Sounds awful to say it, but it is not negative at all. I was charged with having “dark thoughts” by some. But they are very bright thoughts. Truth is, I want to go to heaven. I really feel I am at the end of my useful life. If I was a can of peaches you would not buy me.
Paul led the way, by saying he wanted to be with Christ.
Indulge me while I thank people who make me want to go on. Kymber started my whole blog and for quite a time entered my stories. She has ever been an inspiration to me. Jane of Virginia has given me so much encouragement. I cannot thank her enough. A man who described himself as an “old man with an old Bible” helps a lot. It is what I am, too.
I do not wish to leave my friends, whom I love so much. I do not even wish to leave my cat who cuddles up with me at night. Guess I want to be where sorrow is no more. Too much has ganged up on me. A mostly wasted life, too many graves and lives ended so soon. Jimmy, who jumped off the tar wagon with me, once jumped into a raging stream when I slipped.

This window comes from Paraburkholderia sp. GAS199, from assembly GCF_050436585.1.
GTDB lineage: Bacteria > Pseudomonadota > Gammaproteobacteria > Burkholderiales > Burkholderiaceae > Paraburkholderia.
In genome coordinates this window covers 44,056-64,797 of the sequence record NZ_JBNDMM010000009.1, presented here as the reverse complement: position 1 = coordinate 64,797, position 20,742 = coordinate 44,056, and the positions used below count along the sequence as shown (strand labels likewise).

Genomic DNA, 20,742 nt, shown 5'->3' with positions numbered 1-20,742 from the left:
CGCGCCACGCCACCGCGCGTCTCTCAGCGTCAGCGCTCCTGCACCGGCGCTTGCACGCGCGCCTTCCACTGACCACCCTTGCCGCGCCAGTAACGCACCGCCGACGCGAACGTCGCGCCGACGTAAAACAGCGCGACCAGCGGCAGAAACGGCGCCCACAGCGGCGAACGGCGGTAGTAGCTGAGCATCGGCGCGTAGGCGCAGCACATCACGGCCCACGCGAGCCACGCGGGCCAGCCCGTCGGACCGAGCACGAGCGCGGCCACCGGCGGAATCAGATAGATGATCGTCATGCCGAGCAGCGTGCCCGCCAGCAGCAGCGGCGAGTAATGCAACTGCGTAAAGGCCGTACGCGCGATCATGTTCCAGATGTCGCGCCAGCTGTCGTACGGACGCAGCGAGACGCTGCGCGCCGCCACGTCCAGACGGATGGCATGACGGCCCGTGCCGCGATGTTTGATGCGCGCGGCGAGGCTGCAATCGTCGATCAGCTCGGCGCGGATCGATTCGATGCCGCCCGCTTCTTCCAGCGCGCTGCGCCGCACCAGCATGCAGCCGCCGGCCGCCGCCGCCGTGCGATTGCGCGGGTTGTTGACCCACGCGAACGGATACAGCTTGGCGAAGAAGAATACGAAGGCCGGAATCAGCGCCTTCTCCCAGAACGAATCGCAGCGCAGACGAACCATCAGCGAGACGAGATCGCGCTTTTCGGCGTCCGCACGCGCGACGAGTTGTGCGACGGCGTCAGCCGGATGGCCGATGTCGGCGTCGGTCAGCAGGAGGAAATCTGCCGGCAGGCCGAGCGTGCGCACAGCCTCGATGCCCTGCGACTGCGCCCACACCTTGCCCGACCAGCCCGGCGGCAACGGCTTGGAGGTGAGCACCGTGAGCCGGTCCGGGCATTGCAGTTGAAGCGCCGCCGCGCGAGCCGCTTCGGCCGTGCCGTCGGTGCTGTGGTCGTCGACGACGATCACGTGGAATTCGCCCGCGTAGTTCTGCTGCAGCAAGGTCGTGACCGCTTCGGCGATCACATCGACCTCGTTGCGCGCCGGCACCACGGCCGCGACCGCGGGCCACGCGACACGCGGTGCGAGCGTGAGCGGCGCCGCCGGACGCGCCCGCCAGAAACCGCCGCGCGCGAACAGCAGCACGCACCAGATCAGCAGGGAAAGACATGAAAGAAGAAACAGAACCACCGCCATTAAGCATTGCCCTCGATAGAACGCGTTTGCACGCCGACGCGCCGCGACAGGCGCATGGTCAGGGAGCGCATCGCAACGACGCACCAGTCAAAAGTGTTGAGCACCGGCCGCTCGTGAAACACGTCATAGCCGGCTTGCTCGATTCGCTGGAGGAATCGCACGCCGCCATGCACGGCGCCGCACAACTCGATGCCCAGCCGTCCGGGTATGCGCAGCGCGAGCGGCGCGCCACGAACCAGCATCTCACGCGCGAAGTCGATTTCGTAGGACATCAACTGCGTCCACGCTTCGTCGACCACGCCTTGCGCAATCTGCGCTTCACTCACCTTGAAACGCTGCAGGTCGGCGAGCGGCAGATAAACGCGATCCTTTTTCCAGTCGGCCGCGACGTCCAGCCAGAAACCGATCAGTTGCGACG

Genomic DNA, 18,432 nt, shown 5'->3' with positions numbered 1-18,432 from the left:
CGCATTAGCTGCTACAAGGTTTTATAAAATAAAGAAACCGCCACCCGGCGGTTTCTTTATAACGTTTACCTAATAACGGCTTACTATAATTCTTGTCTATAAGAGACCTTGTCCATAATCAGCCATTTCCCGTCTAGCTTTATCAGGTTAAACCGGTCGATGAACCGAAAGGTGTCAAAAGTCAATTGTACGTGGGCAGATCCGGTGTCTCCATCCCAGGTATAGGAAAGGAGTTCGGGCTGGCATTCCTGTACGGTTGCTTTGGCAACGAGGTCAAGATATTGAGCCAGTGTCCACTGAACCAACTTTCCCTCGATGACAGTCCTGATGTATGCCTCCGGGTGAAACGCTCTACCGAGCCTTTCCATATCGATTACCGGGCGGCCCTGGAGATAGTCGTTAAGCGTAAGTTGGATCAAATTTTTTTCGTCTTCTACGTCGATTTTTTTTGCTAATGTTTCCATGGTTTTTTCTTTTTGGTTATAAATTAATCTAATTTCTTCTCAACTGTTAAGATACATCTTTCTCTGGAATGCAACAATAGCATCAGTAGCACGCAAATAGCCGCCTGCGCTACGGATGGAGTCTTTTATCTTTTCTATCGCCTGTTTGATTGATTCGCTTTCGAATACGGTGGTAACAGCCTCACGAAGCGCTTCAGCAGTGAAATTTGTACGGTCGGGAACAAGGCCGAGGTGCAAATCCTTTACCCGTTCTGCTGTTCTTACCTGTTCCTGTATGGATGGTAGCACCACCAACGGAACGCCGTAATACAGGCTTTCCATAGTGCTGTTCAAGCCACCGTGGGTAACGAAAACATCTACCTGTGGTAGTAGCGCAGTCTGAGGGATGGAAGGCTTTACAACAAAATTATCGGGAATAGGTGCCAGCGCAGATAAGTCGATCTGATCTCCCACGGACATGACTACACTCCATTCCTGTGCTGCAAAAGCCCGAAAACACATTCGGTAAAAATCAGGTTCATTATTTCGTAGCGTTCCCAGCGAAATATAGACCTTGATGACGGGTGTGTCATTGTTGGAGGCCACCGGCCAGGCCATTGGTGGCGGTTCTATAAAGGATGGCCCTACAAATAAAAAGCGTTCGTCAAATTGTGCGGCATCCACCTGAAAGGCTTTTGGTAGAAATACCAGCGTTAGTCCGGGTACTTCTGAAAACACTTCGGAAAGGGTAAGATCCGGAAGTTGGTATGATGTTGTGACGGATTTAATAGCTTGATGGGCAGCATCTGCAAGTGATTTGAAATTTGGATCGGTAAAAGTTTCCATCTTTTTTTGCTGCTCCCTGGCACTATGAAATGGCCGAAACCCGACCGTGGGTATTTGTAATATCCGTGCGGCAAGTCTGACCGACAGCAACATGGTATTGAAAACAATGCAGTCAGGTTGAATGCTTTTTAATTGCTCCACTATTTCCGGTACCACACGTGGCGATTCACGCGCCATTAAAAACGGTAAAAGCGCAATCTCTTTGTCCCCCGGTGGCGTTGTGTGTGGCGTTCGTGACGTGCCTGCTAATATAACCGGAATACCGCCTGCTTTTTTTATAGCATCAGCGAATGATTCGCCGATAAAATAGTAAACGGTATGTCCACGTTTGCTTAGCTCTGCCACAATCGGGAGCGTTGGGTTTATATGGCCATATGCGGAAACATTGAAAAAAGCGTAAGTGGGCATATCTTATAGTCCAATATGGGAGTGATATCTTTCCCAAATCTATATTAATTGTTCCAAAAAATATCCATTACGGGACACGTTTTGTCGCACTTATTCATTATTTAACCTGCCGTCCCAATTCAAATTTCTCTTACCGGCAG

He put his arm around me until I could climb out. Now he is gone. Things haunt you when you become old. A sparkling stone my wife Janie picked up in a mountain stream is still on her desk, but she is gone. My body is failing. After all, at my age, what would I expect?
Hours before she died my wife told me to go home. She knew I was very tired. She was wearing a little cap. Her tangling hair was shaved off. We had talked about how death might feel. I had come very close.
Abdominal cramps, then the lights go out. You come to, ringed with concerned nurses and doctors. They test your memory to see if any brain damage has occurred. But Janie was waiting for a voice to call to her, “Come up here." So am I. Her last words to me as she leaned on one elbow, “See you soon.”
I knew what she meant. She was dead a few hours later.
- Gerald Franz, The Last Robin